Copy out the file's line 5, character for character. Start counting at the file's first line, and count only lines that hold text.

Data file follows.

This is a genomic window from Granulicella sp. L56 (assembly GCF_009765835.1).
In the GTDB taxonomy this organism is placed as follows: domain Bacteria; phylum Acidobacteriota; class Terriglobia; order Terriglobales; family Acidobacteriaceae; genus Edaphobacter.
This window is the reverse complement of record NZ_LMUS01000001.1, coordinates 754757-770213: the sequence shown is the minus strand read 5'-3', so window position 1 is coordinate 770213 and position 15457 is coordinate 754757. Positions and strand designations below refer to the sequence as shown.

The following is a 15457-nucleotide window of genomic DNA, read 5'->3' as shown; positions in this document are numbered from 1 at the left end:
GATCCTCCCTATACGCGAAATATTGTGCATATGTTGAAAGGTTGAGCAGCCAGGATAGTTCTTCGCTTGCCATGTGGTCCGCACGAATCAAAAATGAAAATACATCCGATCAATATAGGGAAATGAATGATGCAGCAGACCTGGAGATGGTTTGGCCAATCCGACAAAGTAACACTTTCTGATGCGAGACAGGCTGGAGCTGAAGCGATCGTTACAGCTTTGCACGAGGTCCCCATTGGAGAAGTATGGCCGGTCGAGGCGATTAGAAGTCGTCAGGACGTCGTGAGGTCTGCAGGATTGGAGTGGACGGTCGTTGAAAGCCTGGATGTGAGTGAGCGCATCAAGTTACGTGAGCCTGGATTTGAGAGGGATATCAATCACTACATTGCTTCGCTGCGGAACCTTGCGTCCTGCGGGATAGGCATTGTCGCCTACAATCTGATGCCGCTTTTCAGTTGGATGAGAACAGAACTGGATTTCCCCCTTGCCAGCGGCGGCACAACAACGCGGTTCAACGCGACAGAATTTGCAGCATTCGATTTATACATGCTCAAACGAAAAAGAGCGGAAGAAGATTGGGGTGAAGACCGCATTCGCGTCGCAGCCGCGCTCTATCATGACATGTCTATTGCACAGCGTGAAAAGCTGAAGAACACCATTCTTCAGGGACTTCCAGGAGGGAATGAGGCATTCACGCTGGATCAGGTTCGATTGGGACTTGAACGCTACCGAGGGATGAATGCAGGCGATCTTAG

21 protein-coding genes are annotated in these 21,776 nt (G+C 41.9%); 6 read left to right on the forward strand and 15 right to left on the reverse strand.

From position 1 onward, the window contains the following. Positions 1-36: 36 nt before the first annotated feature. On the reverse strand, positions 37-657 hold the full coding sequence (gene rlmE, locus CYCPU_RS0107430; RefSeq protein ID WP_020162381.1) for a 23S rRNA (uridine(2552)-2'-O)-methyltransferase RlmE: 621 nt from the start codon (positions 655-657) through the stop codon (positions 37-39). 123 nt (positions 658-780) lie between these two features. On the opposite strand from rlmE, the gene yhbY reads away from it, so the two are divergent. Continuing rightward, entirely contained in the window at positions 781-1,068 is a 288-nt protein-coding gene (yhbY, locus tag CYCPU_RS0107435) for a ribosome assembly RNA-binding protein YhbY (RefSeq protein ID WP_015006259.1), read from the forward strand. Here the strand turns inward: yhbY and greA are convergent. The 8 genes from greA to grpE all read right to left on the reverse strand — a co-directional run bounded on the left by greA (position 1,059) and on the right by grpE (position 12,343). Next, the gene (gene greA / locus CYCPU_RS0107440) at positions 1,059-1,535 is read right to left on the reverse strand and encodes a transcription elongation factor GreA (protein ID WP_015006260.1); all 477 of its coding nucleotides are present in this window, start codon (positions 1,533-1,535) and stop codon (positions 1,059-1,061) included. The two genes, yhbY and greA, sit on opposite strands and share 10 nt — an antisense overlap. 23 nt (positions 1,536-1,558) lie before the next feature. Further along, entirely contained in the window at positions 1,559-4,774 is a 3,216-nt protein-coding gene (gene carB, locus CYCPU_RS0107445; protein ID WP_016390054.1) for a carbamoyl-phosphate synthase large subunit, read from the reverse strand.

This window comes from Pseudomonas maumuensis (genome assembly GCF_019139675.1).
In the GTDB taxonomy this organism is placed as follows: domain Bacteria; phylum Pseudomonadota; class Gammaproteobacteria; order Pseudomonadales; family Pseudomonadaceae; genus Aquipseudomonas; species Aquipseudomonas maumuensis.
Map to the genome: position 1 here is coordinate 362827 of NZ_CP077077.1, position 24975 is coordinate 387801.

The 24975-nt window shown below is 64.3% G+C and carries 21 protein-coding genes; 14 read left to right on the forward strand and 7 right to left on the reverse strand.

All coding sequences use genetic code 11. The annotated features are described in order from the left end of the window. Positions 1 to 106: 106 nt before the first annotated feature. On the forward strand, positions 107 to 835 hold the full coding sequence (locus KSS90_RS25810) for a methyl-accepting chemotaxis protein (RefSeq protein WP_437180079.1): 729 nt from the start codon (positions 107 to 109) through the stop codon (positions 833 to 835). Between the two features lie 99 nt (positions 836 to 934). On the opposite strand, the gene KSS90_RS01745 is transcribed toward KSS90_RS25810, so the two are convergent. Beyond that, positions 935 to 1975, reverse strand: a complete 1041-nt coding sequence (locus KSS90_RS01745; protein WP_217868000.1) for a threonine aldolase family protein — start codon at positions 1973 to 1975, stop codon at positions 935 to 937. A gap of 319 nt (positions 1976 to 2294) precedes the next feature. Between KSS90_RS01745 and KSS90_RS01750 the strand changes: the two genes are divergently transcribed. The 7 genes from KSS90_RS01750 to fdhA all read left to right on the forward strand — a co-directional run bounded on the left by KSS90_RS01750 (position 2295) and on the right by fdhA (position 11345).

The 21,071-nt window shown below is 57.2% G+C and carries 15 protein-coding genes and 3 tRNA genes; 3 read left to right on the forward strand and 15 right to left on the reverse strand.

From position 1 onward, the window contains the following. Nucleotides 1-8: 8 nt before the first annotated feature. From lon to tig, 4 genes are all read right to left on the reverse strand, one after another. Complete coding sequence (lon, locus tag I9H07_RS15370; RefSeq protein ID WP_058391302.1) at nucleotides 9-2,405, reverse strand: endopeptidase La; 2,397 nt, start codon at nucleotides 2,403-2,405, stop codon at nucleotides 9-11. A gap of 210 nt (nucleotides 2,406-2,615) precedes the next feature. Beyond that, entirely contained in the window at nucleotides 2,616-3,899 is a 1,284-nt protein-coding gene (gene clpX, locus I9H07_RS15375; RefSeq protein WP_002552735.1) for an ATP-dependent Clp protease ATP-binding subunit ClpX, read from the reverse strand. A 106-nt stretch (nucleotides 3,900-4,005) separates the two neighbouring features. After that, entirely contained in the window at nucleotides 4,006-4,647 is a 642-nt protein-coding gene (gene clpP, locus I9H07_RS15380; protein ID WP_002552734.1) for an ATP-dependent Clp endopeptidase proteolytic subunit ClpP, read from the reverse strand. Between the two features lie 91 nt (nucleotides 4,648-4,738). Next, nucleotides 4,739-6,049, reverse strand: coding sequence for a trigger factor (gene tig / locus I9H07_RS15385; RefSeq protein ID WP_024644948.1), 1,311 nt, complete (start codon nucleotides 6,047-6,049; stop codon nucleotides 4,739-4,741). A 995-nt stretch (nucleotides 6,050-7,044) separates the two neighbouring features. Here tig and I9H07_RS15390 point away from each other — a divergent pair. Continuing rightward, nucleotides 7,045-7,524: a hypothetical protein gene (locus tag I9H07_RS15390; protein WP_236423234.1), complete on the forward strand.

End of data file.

GATCCTCCCTATACGCGAAATATTGTGCATATGTTGAAAGGTTGAGCAGCCAGGATAGTTCTTCGCTTGCCATGTGGTCCGCACGAATCAAAAATGAAAATACATCCGATCAATATAGGGAAATGAATGATGCAGCAGACCTGGAGATGGTTTGGCCAATCCGACAAAGTAACACTTTCTGATGCGAGACAGGCTGGAGCTGAAGCGATCGTTACAGCTTTGCACGAGGTCCCCATTGGAGAAGTATGGCCGGTCGAGGCGATTAGAAGTCGTCAGGACGTCGTGAGGTCTGCAGGATTGGAGTGGACGGTCGTTGAAAGCCTGGATGTGAGTGAGCGCATCAAGTTACGTGAGCCTGGATTTGAGAGGGATATCAATCACTACATTGCTTCGCTGCGGAACCTTGCGTCCTGCGGGATAGGCATTGTCGCCTACAATCTGATGCCGCTTTTCAGTTGGATGAGAACAGAACTGGATTTCCCCCTTGCCAGCGGCGGCACAACAACGCGGTTCAACGCGACAGAATTTGCAGCATTCGATTTATACATGCTCAAACGAAAAAGAGCGGAAGAAGATTGGGGTGAAGACCGCATTCGCGTCGCAGCCGCGCTCTATCATGACATGTCTATTGCACAGCGTGAAAAGCTGAAGAACACCATTCTTCAGGGACTTCCAGGAGGGAATGAGGCATTCACGCTGGATCAGGTTCGATTGGGACTTGAACGCTACCGAGGGATGAATGCAGGCGATCTTAG